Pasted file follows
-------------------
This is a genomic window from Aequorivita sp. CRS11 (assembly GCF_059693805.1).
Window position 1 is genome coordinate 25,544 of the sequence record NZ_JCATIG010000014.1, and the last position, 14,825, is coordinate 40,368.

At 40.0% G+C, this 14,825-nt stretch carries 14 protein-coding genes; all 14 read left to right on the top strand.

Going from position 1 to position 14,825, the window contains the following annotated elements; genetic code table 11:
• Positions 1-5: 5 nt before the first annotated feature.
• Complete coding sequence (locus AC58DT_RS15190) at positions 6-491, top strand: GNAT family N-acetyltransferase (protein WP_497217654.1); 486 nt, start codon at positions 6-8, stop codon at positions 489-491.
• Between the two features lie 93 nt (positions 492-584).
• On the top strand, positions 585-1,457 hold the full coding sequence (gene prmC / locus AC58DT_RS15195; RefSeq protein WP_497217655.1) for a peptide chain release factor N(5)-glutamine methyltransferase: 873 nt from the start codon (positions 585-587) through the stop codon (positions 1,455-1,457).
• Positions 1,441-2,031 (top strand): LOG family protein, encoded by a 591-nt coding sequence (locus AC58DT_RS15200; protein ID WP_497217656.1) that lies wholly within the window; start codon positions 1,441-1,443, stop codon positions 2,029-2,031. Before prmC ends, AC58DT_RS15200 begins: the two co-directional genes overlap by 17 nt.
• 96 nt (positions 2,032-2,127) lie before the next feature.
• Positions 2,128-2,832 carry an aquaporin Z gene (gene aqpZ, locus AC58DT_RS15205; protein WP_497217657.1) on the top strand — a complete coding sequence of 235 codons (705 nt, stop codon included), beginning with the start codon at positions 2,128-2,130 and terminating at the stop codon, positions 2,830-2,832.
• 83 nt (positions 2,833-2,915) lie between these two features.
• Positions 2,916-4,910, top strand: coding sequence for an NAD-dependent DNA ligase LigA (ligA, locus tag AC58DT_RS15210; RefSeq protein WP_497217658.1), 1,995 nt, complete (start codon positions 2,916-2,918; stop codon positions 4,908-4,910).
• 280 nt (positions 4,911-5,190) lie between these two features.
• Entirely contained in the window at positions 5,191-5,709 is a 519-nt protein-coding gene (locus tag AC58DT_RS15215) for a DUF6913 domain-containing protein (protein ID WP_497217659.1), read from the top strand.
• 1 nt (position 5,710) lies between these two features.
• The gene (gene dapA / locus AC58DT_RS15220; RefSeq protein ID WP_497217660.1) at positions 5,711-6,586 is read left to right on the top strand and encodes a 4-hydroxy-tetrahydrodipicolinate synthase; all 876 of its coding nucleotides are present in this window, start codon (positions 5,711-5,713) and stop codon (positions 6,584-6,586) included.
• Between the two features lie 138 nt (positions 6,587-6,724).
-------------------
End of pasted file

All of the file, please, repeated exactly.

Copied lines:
This is a genomic window from Aequorivita sp. CRS11 (assembly GCF_059693805.1).
Window position 1 is genome coordinate 25,544 of the sequence record NZ_JCATIG010000014.1, and the last position, 14,825, is coordinate 40,368.

At 40.0% G+C, this 14,825-nt stretch carries 14 protein-coding genes; all 14 read left to right on the top strand.

Going from position 1 to position 14,825, the window contains the following annotated elements; genetic code table 11:
• Positions 1-5: 5 nt before the first annotated feature.
• Complete coding sequence (locus AC58DT_RS15190) at positions 6-491, top strand: GNAT family N-acetyltransferase (protein WP_497217654.1); 486 nt, start codon at positions 6-8, stop codon at positions 489-491.
• Between the two features lie 93 nt (positions 492-584).
• On the top strand, positions 585-1,457 hold the full coding sequence (gene prmC / locus AC58DT_RS15195; RefSeq protein WP_497217655.1) for a peptide chain release factor N(5)-glutamine methyltransferase: 873 nt from the start codon (positions 585-587) through the stop codon (positions 1,455-1,457).
• Positions 1,441-2,031 (top strand): LOG family protein, encoded by a 591-nt coding sequence (locus AC58DT_RS15200; protein ID WP_497217656.1) that lies wholly within the window; start codon positions 1,441-1,443, stop codon positions 2,029-2,031. Before prmC ends, AC58DT_RS15200 begins: the two co-directional genes overlap by 17 nt.
• 96 nt (positions 2,032-2,127) lie before the next feature.
• Positions 2,128-2,832 carry an aquaporin Z gene (gene aqpZ, locus AC58DT_RS15205; protein WP_497217657.1) on the top strand — a complete coding sequence of 235 codons (705 nt, stop codon included), beginning with the start codon at positions 2,128-2,130 and terminating at the stop codon, positions 2,830-2,832.
• 83 nt (positions 2,833-2,915) lie between these two features.
• Positions 2,916-4,910, top strand: coding sequence for an NAD-dependent DNA ligase LigA (ligA, locus tag AC58DT_RS15210; RefSeq protein WP_497217658.1), 1,995 nt, complete (start codon positions 2,916-2,918; stop codon positions 4,908-4,910).
• 280 nt (positions 4,911-5,190) lie between these two features.
• Entirely contained in the window at positions 5,191-5,709 is a 519-nt protein-coding gene (locus tag AC58DT_RS15215) for a DUF6913 domain-containing protein (protein ID WP_497217659.1), read from the top strand.
• 1 nt (position 5,710) lies between these two features.
• The gene (gene dapA / locus AC58DT_RS15220; RefSeq protein ID WP_497217660.1) at positions 5,711-6,586 is read left to right on the top strand and encodes a 4-hydroxy-tetrahydrodipicolinate synthase; all 876 of its coding nucleotides are present in this window, start codon (positions 5,711-5,713) and stop codon (positions 6,584-6,586) included.
• Between the two features lie 138 nt (positions 6,587-6,724).